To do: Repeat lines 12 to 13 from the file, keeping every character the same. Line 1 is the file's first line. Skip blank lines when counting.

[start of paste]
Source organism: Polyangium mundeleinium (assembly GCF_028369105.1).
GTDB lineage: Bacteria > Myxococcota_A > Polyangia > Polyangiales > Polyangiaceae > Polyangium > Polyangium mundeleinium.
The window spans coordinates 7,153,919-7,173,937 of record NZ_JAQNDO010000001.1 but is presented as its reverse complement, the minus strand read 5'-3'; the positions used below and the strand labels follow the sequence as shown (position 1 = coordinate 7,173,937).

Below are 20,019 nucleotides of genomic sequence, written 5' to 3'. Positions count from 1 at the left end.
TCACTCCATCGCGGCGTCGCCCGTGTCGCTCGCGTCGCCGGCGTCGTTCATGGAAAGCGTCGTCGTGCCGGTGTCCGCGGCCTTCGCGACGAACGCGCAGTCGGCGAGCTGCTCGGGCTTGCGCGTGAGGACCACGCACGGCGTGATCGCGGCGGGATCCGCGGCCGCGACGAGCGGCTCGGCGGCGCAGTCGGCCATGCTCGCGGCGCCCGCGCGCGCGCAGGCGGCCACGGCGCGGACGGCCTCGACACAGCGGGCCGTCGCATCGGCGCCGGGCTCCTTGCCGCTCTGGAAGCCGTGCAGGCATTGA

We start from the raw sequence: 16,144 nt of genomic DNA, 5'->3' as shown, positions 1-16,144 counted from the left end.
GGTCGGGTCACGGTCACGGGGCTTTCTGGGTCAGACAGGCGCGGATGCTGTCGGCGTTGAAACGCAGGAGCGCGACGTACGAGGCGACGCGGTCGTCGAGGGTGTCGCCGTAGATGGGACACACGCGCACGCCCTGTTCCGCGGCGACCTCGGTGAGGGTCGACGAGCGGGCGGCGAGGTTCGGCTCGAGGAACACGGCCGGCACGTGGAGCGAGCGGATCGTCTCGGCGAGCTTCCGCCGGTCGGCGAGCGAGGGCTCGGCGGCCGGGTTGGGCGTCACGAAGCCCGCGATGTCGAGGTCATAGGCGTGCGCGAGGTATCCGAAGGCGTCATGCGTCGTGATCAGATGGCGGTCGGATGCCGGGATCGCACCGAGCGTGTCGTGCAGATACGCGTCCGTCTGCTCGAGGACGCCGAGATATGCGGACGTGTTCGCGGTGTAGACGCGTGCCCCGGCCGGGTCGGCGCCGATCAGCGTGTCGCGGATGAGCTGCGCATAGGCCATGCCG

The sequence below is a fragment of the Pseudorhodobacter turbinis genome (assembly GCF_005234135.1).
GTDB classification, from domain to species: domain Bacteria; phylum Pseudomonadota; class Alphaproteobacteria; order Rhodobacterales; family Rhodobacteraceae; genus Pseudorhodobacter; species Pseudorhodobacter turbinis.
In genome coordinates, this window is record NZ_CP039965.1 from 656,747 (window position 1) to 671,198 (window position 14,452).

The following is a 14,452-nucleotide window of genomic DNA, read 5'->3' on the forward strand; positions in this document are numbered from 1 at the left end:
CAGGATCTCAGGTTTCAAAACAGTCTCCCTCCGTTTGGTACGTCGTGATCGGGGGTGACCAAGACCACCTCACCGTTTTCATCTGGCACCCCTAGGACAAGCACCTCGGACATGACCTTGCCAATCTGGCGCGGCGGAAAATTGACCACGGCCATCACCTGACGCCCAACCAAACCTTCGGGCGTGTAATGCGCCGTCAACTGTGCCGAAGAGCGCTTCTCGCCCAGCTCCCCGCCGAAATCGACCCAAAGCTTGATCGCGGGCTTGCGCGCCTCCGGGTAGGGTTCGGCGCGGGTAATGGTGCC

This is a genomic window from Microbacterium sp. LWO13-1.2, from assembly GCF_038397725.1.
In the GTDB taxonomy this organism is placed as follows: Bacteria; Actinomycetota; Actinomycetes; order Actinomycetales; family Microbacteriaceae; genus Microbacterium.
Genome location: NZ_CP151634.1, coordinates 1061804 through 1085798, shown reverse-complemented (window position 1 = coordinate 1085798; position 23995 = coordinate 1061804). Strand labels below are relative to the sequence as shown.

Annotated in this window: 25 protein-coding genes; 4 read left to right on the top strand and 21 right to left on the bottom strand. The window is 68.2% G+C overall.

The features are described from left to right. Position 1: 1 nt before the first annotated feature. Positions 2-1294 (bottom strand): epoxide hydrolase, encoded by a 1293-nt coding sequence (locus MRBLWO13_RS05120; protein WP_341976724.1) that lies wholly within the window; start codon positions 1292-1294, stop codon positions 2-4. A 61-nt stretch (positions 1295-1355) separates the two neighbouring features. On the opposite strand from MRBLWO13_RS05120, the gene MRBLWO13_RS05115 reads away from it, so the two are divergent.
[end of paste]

CAGGATCTCAGGTTTCAAAACAGTCTCCCTCCGTTTGGTACGTCGTGATCGGGGGTGACCAAGACCACCTCACCGTTTTCATCTGGCACCCCTAGGACAAGCACCTCGGACATGACCTTGCCAATCTGGCGCGGCGGAAAATTGACCACGGCCATCACCTGACGCCCAACCAAACCTTCGGGCGTGTAATGCGCCGTCAACTGTGCCGAAGAGCGCTTCTCGCCCAGCTCCCCGCCGAAATCGACCCAAAGCTTGATCGCGGGCTTGCGCGCCTCCGGGTAGGGTTCGGCGCGGGTAATGGTGCC

This is a genomic window from Microbacterium sp. LWO13-1.2, from assembly GCF_038397725.1.